The Apple Newton shipped 25 years ago today

On August 2, 1993 Apple Computer launched the Newton MessagePad. In development longer than it was on the market, the Newton was one of Apple’s flashier failures. Born with the Newton was the notion of a “personal digital assistant” and portable pen computing. You could manage a calendar, jot down notes (with Newton’s initially maligned handwriting recognition), store your contacts, and…send a fax or two.

It’s not hard, however, to see the Newton as the prototype of what virtually everyone carries around in their pocket today: a computer that you can take out into the world with you. Newton ran an early version of the ARM processor, the descendant of which lives inside the current iPhone. The space in time between the ’90s Newton and mid-2000s iPhone was occupied by a parade of short lived, pen-based PDAs from Palm, Handspring. Sony, Microsoft, and others.

And let’s not forget how the Newton put Doonesbury firmly on the map.

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Apple’s Newton, 20 years on

Wired’s Matt Honan takes an interesting look back at the first PDA:

Newton was conceived on an airplane. That’s where Michael Tchao pitched the idea to Apple’s CEO, John Sculley, in early 1991. The company would announce it the following year, and the first product in the Newton Line, the MessagePad went on sale twenty years ago this week in August of 1993. It was Apple’s handheld PDA–a term Apple coined to describe it. By modern standards, it was pretty basic. It could take notes, store contacts, and manage calendars. You could use it to send a fax. It had a stylus, and could even translate handwriting into text. Well, sort of. At the time, this was highly ambitious. Handheld computers were still largely the stuff of science fiction.

It’s fascinating that Apple (and later Palm) thought that handwriting recognition should be the default method of input instead of an onscreen keyboard, even though people had been using keyboards for decades to write words faster.  Palm’s Graffiti shorthand language went so far as to make you learn a whole new way to handwrite letters.  Crazy.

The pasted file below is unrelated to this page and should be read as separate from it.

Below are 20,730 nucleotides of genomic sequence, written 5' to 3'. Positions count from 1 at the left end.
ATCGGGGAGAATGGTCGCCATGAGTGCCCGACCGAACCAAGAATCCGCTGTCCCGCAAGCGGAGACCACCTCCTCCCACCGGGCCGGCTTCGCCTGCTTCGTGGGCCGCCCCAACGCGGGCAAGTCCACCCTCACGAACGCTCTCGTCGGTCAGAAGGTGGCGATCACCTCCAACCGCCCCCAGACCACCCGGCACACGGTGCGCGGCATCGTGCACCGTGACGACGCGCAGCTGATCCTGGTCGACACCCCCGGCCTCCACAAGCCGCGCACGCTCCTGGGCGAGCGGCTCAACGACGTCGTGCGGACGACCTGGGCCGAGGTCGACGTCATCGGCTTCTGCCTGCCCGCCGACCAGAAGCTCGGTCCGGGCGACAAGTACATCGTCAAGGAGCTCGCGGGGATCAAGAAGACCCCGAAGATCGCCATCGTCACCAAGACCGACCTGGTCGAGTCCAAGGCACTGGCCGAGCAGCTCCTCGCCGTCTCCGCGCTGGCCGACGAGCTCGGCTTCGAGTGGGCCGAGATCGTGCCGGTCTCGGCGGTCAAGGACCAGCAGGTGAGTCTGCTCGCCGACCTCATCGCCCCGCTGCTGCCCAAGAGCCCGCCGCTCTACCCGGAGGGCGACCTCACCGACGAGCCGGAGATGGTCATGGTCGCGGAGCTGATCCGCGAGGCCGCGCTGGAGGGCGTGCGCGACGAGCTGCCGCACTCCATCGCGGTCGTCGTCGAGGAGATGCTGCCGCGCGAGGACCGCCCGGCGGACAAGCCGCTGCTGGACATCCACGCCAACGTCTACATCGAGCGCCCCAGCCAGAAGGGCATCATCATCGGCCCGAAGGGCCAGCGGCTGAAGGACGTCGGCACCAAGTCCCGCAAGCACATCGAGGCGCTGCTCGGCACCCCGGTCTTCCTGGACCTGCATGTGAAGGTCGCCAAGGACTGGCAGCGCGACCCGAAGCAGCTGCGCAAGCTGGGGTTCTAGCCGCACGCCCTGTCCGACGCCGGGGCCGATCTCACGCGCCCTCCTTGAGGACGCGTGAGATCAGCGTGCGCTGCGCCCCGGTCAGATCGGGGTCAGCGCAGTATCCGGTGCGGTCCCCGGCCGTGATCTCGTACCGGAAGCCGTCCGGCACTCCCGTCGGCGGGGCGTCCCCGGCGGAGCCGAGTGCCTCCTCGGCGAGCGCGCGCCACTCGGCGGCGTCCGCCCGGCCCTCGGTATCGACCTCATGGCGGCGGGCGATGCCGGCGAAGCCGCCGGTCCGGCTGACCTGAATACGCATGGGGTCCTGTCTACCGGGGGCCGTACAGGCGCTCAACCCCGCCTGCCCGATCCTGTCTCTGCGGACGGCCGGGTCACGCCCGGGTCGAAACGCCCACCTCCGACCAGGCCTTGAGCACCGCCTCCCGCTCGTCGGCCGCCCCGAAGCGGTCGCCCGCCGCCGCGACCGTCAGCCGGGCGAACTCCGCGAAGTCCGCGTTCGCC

Android fragmentation, 2013 edition

Peter Ha at Gizmodo:

In 2012, there were some 3,997 distinct Android devices. This year there are a whopping 11,868. Eight versions of Android are currently in use and 37.9 percent of users are running Jelly Bean, the latest version of the mobile OS. Samsung’s apparent share of the market is 47.5 percent.

Check out the visual chart they posted to illustrate this point.  Samsung completely dominates this space, leaving little if any profits to the competition.  Meanwhile, Apple enjoys a 93 percent adoption rate of iOS 6 as of June 3 across just 9 unique devices (iPhones, iPod touches, and iPads).

I’m not so sure about that iPad mini

Predicting the release of Apple’s medium-sized iPad has been the national pastime for the tech press this year.  I would argue that it may be a very long wait.

Practically no one who follows Apple announcements expected the “iPad mini” to be announced alongside the iPhone 5.  The conventional wisdom was that Apple would shine the spotlight on the iPhone for several weeks to guarantee a huge rollout, and then schedule another event in October to unleash the not-too-small, not-too-big iPad.

But then Apple announced the new iPod touch.